I wanted to blog about something more fun this month than life advice. I started thinking about all of the people I meet who ask why I read and write romance. I’m usually slightly offended and tell them rather soundly that it’s a genre I like, and that generally ends the line of questioning. However, I do ponder why it’s something people ask. I wonder if they think I don’t look like a romantic. If that’s the case, why not? Or do they feel the genre is less than—say mystery or sci fi, or even nonfiction? If so, what wrong impressions do they have? Some I sense stop short of asking why I don’t write a “real book”. (Grrr!) Those people I want to stomp on their toes.
But I decided to reflect on my reasons for reading and writing in the romance genre. My reasons may be very different from any of yours. If you’ll indulge me today, here goes:
I grew up in a rural Oregon farm community where reading was more than a pastime. It was a way to escape a fairly unexciting life. It was a way during pre-television to explore the world. Today’s kids would probably think I lived a hard life. My dad was a logger, a machinist, and a farmer. He didn’t give my sister or me spending money. We earned it. I hoed rows of onions under a hot sun, or strung miles of poles for pole beans to climb. We’d get up at four a.m. to do outside chores like water gardens before catching a bus to go to fields where we got scratched picking blackcaps, boysenberries, raspberries, or crawled down wet rows picking strawberries. The next crop was bush beans. We filled metal buckets then dumped them in gunny sacks. Dragging full sacks to the end of the row was backbreaking. The same was gathering walnuts, filberts, or prunes in rainy, pre-dawn hours before school days in the fall.
And yet because we all did the same thing, there were sing-alongs on the bus, laughter and fun. And looking back I see these were jobs that didn’t interfere with my daydreams.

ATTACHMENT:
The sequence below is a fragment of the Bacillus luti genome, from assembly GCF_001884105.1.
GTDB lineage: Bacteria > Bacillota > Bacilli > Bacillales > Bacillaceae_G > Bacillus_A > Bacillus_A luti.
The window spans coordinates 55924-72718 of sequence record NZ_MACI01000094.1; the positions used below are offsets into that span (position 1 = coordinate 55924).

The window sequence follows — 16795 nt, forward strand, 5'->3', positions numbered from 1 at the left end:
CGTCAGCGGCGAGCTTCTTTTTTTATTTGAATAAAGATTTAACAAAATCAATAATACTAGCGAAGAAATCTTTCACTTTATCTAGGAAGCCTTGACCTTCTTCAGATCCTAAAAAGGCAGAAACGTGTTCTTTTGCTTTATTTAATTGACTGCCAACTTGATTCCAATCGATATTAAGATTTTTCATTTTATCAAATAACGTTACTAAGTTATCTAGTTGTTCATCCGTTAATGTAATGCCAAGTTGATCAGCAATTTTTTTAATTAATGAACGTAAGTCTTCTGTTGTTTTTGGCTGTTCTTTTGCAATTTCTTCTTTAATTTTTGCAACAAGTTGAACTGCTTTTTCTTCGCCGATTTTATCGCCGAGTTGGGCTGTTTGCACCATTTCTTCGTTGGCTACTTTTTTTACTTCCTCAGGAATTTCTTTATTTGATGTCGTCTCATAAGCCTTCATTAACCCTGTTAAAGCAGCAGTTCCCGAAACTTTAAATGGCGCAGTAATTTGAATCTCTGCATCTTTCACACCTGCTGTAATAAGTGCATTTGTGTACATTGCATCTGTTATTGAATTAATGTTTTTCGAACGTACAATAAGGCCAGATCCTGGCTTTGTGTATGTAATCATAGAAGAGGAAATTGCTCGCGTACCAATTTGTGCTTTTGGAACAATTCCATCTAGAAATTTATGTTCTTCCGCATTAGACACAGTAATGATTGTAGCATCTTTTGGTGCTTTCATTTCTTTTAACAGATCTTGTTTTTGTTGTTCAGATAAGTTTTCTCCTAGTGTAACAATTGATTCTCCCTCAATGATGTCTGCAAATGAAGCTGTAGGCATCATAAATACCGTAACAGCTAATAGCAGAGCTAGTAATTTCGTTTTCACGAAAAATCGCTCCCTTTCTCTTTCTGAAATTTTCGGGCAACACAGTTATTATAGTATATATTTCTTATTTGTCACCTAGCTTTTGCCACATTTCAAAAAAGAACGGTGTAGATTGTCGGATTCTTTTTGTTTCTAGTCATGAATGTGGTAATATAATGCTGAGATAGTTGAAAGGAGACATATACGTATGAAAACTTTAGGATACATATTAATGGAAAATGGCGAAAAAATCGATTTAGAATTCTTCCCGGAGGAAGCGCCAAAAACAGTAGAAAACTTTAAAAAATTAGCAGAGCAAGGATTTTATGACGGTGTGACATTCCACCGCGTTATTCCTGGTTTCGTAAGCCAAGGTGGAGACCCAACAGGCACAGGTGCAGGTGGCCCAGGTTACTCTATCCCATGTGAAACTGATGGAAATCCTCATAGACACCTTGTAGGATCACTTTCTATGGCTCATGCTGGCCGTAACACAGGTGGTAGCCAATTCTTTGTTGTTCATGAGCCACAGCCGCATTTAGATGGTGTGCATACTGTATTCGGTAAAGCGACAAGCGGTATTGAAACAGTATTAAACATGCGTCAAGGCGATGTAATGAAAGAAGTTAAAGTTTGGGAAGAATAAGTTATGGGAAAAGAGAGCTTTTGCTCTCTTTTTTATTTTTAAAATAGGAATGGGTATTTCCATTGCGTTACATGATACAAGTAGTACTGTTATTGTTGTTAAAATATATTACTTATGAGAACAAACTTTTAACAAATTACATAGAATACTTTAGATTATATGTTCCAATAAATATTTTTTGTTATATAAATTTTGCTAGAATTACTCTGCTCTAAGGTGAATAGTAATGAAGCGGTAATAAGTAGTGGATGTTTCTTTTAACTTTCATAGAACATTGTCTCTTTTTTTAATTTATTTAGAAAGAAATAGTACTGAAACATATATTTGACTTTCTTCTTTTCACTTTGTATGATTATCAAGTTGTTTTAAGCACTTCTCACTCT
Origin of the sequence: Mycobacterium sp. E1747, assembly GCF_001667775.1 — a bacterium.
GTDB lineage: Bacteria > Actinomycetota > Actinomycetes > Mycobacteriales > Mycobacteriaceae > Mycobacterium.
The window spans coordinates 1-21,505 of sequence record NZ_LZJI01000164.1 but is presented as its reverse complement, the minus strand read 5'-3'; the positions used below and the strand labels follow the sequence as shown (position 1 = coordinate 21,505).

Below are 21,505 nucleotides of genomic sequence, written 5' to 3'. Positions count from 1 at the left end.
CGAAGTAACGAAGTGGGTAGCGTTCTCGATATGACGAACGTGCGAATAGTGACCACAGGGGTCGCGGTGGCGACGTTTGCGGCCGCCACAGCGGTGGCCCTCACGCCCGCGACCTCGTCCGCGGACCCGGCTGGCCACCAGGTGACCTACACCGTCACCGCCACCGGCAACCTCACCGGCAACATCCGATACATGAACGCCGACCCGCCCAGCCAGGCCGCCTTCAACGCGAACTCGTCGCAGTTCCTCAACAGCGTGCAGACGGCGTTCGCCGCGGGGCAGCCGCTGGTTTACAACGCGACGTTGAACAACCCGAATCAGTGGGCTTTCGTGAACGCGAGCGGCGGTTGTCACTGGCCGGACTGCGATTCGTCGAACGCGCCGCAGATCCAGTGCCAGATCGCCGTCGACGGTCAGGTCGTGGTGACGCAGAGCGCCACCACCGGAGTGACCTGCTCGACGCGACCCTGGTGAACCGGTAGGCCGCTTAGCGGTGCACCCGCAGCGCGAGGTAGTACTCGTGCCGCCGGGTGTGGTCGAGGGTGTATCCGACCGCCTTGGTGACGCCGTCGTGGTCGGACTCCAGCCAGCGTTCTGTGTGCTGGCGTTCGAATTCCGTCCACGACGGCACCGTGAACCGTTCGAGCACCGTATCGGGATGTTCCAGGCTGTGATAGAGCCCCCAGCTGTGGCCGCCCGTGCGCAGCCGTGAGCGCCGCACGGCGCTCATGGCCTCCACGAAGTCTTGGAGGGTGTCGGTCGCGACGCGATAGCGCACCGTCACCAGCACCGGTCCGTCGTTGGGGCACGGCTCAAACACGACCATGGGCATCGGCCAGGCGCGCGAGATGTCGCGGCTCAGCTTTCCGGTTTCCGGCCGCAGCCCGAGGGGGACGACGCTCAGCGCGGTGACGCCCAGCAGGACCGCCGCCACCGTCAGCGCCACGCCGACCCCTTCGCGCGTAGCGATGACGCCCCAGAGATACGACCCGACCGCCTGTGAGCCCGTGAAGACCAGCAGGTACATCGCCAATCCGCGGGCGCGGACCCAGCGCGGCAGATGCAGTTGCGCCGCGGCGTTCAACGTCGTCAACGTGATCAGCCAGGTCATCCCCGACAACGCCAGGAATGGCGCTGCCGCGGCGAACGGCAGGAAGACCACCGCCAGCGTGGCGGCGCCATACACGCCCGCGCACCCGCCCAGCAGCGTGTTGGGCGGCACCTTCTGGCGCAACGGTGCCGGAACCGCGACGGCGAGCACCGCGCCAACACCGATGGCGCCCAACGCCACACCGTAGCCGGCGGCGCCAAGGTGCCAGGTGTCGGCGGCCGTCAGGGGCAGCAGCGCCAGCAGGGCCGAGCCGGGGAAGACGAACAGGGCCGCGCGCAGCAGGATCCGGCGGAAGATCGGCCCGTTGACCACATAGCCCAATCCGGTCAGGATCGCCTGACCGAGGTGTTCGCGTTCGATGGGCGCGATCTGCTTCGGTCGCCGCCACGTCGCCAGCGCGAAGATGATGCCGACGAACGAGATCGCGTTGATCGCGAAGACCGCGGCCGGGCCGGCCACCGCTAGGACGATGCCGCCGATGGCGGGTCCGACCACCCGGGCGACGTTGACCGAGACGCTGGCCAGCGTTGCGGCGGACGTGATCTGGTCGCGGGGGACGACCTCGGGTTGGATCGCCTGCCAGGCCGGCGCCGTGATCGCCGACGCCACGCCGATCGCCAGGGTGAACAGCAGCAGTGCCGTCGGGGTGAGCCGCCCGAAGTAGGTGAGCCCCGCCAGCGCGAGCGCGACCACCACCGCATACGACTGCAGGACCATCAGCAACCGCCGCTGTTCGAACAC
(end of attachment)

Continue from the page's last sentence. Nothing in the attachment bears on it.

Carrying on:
My friends and I talked about finding the perfect mate. We talked about traveling to exotic places. We imagined meeting a man of wealth. Someone who’d love us as we wanted to be loved. Yes books fed those dreams, and yet I can’t think of anyone in my circle of friends who didn’t know the difference between a pie-in-the-sky dream and reality. (That’s what some people think romantic fiction does. Feed young, impressionable minds with impractical whimsy.) Naysayers really think readers can’t distinguish fact from fiction. Really? Baloney.
Love stories can give readers a respite from normal lives. Or they can show that the readers that their lives aren’t so bad.
Yes, wouldn’t it be fantastic if a white knight rode into my kitchen today and swept me away? Since I know there’s a fat chance of that happening I can smile and enjoy it when he saves a worthy heroine from her hum drum existence.
In truth most of our characters are mature, savvy, average people. They suffer with and wrestle quite ordinary or complex problems. Romance heroes and heroines could be our neighbors, or our ancestors. I believe love extends a global connection and has worldwide appeal.
Because I’ve never met anyone who doesn’t think love is attainable, that brings me back to not understanding why some question my wanting to read and write in this genre. I happen to think the universality of love is what keeps readers pulled time and again into stories with similar plots.
I do know some of the questioners think romance books are formulaic. Bah humbug. They should check out the variety of romance sub-genres. I’m happy to write for a broad market. I’m equally glad to read in that same broad market.
So if you’ve ever had anyone ask why you read and write romance, I’d like to hear if you answer them, and if so, what do you tell them?